The mission specification for the RACHuTS flights is three to four cycles per night, yielding six to eight profiles through the TTL as data are collected both on descent and ascent. Unfortunately, due to the intermittent communications through the docking connector and a compounding software error, all the cycles during the engineering flight were commanded manually using TCs from the ground. Fifty-five full cycles were completed over the course of the flight, yielding 110 profiles through the TTL and meeting the goals of the engineering campaign by demonstrating the instrument functionality and assessing the performance of the measurements. Had the profiler operated nominally in automatic collection mode, there would have been 300–400 full cycles.
3.1 Reel system performance
As an entirely new and complex system, validating the performance of the RACHuTS reeling system was one of the primary goals of the engineering test flight. Motor performance data for all one hundred and ten 2 km motions were consistent with pre-flight engineering analysis and laboratory tests. During the ascent portion of each cycle, reel power consumption averaged 39 W with a motor current of 2.6 A at a nominal voltage of 15 V. During the descent phase of each cycle the reel motor acts as a retarder, counteracting the gravitational acceleration on the profiler and generating net counter-electromotive force. This generated power was shunted to a large power resistor on the electronics box housing to be dissipated as heat and to limit the increase in motor voltage. A possible concern identified before the flight was the ability to dissipate this heat in the low-pressure stratospheric environment; however the reverse current flow in flight was lower than expected (∼ 0.1 A) and did not negatively impact ambient temperature within the gondola.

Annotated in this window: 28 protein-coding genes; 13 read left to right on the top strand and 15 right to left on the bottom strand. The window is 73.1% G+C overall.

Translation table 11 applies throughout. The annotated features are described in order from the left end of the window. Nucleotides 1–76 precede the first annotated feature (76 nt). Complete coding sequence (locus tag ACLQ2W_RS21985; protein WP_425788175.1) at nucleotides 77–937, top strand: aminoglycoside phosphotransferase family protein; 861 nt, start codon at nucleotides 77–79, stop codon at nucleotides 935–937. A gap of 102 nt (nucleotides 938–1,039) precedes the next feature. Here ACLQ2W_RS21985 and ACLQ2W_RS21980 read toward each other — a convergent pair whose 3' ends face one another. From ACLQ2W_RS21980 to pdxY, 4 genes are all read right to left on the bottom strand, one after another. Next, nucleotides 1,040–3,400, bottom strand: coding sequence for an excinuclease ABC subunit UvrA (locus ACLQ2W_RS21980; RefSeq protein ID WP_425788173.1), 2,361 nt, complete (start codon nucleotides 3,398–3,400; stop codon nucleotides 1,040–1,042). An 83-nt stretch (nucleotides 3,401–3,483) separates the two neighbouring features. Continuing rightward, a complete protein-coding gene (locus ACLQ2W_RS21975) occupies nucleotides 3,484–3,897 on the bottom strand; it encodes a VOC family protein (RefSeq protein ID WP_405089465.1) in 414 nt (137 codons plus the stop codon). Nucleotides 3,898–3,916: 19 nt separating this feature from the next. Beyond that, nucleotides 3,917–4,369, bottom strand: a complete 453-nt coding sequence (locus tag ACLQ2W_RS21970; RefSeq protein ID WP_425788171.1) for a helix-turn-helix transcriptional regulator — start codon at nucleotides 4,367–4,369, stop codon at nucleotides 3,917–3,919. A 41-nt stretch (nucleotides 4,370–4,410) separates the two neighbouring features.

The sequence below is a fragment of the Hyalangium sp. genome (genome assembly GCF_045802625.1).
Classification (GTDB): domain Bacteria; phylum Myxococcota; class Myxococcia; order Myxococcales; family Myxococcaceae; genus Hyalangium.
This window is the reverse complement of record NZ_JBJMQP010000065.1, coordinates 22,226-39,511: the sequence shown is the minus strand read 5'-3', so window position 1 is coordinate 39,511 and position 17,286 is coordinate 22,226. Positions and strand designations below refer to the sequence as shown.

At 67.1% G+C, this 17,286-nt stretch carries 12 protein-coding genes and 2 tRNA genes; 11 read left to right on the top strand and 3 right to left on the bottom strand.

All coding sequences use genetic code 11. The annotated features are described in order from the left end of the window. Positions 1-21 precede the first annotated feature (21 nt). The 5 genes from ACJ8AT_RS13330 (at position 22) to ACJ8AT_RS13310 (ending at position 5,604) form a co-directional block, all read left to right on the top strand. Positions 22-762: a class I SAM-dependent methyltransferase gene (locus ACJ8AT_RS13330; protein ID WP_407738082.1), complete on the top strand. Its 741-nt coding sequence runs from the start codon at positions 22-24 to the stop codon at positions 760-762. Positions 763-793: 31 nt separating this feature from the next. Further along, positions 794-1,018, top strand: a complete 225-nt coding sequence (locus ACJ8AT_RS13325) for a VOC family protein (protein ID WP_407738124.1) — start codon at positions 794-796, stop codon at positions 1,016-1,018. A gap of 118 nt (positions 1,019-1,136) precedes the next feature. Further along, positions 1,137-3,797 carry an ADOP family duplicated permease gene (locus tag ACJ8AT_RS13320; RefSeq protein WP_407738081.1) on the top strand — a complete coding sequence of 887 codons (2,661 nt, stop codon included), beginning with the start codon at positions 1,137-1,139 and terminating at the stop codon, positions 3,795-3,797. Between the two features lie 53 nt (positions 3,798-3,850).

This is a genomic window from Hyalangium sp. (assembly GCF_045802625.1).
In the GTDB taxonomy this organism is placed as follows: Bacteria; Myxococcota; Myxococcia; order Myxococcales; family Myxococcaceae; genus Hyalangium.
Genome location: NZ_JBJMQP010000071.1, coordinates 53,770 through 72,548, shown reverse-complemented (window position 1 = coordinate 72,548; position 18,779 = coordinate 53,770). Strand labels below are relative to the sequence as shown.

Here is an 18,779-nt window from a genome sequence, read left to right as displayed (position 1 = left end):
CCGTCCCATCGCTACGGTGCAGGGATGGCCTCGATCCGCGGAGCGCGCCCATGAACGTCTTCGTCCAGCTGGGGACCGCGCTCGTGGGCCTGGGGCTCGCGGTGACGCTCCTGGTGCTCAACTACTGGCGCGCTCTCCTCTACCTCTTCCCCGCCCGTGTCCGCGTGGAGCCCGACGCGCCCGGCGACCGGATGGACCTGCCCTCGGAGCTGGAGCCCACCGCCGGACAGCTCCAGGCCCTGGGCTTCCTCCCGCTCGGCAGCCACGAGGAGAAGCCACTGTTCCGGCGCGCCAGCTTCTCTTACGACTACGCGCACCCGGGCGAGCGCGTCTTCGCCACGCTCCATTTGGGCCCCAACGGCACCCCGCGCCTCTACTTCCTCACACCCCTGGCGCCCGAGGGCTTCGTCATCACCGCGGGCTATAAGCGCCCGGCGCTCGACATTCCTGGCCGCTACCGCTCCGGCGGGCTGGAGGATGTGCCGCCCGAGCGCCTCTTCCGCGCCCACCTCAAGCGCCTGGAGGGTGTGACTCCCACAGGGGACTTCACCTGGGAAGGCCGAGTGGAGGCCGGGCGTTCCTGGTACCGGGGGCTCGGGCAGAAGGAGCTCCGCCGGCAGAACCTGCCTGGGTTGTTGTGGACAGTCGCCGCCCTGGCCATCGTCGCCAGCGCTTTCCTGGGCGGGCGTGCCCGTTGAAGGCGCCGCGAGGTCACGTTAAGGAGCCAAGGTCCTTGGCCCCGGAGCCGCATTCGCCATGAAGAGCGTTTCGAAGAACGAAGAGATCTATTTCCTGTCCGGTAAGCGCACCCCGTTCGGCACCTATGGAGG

The motor diagnostics, including motor current and temperature, were used as indicators of reel system degradation over the course of the engineering flight. Deterioration of the motors, bearings, or pulley train would appear as an increase in the torque, and therefore the current, in the main motor and level wind motors. These diagnostics showed no significant change in reel system performance while in flight, and there was no evidence that the reel system would degrade under the planned sampling regime of four profiles per night over 90 d.
Motor torque can also provide insight into lift generated by the profiler line under high wind shear conditions, where reel motor torque below nominal levels would correspond to profiles exhibiting decreased gravitational loads. During the engineering flight, we did not observe decreased torque during any of the profiles, and while we do not have a direct measurement of wind speed from the profiler, the horizontal offset of the profiler relative to the Zephyr provides a proxy for the integrated wind shear over the length of the profile. Comparing motor torques for profiles with horizontal displacements <200 m with profiles with horizontal displacements >1000 m indicates that the impact on the reel system is not statistically significant with a 1σ variability in motor torque of 4.7 % (Fig. 5). It should also be noted that the CNES flight team did not observe significant changes in the TTL3 flight level during an active RACHuTS profile, further demonstrating that wind-shear-induced lift is not a concern for future Stratéole 2 missions.